Identifier

etd-02012013-004101

Degree

Doctor of Philosophy (PhD)

Department

Information Systems and Decision Sciences (Business Administration)

Document Type

Dissertation

Abstract

Information Systems Design Science (ISDS) as a research community is limited by a small number of research frameworks with considerable influence. The small triad of influential ISDS research, consisting of Walls, et al (1992), March and Smith (1995), and Hevner et al (2004) have primarily limited ISDS research to the positivist paradigm and the IT artifact. In contrast, Herbert Simon’s intentions for design science never had such restrictions and intended a broader perspective. This dissertation explores Simon’s intentions for design science, the Simonian stream of thought that includes The Sciences of the Artificial, as well as much of his most notable research, and offers an ‘informed view’ of design science in the tradition of Rortyian neopragmatism. Using this new lens of design science, a Bhaskarian critical realist treatment of human artifacts is also developed. Collectively, a Rortyian neopragmatist treatment for design science, and a Bhaskarian critical realist treatment of human artifacts are used as a lens to augment the Walls et al (1992) framework for Information Systems Design Theories (ISDT). An example of how to apply this lens is accomplished in Paper 2 of the dissertation. The ISDS lens is applied to the topic of Enterprise Architecture (EA). EA as vehicle for IS Alignment is well defined in terms of frameworks, artifacts, and methodology. However little is understood with respect to the discipline and practice of EA. Seeking to advance our understanding of effective vehicles for IS alignment, this research examines EA as an alignment practice and how it attempts to realize alignment. Specifically, we address the following question: How does EA manifest itself in organizations? This research employs an interpretivist epistemology in a manner quite distinct from ISDS research and thus provides contributions to academia in terms of methodology and insight on EA, and for practitioners who wish to mature an EA practice in their organization. Some of the main concepts discovered in the empirical study in Paper 2 are used to develop a practitioner-oriented framework for EA practice in Paper 3.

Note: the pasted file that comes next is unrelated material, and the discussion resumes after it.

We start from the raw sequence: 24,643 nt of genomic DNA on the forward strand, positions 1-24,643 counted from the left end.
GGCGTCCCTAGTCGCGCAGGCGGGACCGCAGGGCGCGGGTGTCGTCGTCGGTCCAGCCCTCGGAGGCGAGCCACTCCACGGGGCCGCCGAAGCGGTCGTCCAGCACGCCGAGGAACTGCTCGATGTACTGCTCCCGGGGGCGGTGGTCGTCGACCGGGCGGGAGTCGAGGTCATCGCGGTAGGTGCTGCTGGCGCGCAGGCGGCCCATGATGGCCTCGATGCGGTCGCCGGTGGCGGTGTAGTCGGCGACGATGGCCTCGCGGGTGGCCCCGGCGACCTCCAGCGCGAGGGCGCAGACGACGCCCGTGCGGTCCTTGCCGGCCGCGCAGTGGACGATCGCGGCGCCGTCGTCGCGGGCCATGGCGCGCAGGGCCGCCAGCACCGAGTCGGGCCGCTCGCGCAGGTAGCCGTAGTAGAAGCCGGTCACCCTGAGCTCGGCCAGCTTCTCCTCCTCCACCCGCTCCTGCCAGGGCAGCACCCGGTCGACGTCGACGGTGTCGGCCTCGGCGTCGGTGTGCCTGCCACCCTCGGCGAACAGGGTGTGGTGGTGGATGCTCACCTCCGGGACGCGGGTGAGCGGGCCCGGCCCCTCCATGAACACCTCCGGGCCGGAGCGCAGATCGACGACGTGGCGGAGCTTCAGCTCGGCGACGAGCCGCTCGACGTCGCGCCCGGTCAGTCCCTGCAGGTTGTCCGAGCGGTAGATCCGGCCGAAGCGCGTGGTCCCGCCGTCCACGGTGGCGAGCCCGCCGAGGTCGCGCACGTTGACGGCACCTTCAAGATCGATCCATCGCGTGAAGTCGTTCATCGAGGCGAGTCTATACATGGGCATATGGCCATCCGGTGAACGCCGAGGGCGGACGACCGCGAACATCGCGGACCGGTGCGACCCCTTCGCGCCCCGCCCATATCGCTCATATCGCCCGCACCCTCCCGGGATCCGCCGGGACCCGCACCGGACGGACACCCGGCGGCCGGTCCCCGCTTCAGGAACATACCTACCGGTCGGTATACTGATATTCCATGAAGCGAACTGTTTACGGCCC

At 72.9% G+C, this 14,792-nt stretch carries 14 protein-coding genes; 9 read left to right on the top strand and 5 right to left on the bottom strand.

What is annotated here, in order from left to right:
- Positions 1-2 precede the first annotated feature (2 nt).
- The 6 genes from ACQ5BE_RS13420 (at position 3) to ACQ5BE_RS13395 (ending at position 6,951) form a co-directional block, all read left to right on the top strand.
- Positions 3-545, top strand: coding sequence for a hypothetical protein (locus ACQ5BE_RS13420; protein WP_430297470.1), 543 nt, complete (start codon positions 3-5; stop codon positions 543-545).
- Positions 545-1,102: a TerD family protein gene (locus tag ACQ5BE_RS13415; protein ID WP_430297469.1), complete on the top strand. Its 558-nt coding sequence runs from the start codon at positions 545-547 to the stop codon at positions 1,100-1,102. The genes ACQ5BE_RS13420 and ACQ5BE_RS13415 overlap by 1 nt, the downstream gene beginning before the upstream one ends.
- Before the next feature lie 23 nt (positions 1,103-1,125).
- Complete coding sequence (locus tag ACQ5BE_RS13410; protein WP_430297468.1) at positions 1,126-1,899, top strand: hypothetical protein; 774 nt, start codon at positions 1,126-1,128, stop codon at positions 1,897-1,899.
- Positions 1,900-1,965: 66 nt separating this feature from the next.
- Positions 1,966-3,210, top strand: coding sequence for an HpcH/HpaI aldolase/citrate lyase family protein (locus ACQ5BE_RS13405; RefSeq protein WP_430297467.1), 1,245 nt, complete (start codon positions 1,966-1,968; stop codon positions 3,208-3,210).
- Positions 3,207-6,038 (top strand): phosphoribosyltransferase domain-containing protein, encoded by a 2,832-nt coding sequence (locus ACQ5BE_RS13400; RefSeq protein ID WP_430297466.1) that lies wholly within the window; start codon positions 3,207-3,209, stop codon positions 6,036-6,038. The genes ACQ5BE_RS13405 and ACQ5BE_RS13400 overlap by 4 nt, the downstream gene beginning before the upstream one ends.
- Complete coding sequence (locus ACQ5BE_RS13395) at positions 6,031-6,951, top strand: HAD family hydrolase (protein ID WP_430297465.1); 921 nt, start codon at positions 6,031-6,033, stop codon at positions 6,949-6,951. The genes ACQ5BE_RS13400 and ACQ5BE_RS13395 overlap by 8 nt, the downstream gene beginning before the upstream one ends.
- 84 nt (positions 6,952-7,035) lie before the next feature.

Date

2013

Document Availability at the Time of Submission

Release the entire work immediately for access worldwide.

Committee Chair

Hirschheim, Rudolf A.

Included in

Business Commons

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